April 15, 2013
The Joint Commission
The Joint Commission continually seeks to improve health care for the public (The Joint Commission, 2013). The Joint Commission began in 1910 as an evaluation process called “the end result system of hospital standardization” to determine successful treatments of patients. Over the next 40 years, The Joint Commission evolved into a collaboration system. In 1951, several stakeholders, such as the ACP, the AMA, the AHA, and the CMA, join to create the Joint Commission on Accreditation of Hospitals (JCAH). This organization serves to provide voluntary accreditation for health care agencies. This accreditation system inspires health care organizations to “provide safe and effective health care of the highest quality and value” (The Joint Commission, 2013, para. 3). Therefore, by evaluation and accreditation of more than 20,000 health care organizations, JCAHO is the nation’s oldest and largest accrediting agency in health care. Thus, to earn and maintain JCAHO’s “Golden Seal” of approval, an organization must submit to an on-site survey every three years. Structure and Role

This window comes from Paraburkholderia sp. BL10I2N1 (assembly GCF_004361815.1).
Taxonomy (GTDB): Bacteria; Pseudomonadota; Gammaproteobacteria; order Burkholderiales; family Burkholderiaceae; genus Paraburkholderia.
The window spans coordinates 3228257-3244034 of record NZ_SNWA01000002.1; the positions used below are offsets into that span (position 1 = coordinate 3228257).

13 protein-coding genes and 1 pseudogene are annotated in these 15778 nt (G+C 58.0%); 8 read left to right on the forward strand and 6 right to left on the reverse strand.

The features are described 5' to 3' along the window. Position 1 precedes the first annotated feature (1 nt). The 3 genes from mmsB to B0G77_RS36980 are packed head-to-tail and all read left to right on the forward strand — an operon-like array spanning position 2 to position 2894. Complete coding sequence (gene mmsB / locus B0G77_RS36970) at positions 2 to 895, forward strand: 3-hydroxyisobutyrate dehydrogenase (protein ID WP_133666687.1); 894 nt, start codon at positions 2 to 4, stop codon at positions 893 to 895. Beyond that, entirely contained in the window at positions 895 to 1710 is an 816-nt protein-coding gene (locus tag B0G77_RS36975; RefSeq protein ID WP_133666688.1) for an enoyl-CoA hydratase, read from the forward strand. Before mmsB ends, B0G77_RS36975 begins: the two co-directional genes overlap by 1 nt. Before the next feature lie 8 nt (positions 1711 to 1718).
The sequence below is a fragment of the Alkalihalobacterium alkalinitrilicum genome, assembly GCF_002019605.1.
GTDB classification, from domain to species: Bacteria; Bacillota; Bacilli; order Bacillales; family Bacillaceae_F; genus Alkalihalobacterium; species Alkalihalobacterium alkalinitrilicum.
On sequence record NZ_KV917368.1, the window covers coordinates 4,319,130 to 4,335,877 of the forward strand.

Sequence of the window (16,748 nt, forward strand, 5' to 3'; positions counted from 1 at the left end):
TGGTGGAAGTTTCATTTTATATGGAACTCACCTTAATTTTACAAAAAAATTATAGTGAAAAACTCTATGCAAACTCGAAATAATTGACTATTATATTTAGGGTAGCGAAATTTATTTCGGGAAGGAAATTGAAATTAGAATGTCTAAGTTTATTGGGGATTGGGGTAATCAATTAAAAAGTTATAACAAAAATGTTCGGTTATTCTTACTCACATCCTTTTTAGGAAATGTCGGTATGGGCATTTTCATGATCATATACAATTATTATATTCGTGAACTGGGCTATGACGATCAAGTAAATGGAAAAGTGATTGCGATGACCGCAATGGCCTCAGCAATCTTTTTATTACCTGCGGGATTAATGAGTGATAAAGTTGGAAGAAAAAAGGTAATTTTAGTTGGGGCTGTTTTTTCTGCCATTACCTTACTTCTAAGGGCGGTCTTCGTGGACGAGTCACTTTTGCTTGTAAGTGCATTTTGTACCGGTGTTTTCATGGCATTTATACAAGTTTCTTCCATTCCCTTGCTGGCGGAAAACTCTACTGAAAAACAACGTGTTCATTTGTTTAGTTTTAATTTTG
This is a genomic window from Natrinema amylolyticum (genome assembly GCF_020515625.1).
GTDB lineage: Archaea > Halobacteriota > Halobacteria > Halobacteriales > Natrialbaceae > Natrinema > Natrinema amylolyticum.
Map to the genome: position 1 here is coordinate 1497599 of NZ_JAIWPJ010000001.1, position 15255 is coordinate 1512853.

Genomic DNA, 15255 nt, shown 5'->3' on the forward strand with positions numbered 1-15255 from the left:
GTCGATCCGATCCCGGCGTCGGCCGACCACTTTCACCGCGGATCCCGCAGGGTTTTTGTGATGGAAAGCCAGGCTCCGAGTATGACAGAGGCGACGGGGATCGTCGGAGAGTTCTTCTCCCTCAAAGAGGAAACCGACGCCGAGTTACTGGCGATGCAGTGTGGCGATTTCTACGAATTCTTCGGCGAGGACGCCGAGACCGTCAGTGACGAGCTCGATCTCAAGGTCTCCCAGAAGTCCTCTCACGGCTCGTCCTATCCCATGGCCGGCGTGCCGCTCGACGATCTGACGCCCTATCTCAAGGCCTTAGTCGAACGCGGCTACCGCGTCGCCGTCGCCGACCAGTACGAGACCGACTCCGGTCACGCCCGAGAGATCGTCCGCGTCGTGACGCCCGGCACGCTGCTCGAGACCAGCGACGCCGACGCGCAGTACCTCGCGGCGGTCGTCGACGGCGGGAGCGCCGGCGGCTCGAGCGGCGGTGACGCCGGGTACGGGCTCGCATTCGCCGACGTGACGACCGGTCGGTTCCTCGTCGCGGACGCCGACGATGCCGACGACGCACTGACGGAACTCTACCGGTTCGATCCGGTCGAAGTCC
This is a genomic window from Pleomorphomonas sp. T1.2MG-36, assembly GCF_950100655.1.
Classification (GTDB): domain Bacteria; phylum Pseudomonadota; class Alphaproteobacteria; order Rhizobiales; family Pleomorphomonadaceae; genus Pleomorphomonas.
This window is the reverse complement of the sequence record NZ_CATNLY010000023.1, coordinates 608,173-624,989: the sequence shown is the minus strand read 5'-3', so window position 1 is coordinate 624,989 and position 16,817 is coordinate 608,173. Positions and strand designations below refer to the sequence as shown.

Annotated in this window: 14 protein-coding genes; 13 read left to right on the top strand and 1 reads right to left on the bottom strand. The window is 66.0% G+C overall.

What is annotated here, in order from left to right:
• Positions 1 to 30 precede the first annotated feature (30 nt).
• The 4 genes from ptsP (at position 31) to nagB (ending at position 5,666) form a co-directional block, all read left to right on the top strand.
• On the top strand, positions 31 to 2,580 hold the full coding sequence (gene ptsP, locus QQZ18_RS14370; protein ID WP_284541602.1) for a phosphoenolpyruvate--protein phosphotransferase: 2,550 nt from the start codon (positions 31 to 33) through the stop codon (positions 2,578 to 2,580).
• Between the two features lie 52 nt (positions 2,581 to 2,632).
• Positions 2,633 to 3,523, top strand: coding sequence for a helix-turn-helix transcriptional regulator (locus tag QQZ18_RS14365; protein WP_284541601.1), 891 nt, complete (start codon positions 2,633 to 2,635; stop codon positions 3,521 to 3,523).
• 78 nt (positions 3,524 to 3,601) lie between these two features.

The source of JCAHO’s authority comes from a government of 32 members on the Board of Commissioners. Among the members are administrators, physicians, nurses, quality experts, educators, and labor representatives. These members bring a diversity of experience in public policy, business, and health care. The Joint Commission’s scope of service includes the active monitoring of regulatory activities to identify opportunities for improvement, accreditation, and certification. This service provides a standard of quality, thus improving health care for the public (Fremgen, 2012). Additionally, recognition and certification through The Joint Commission may include the use of accreditation for licensing or for contracting purposes by state agencies. The role of The Joint Commission is to...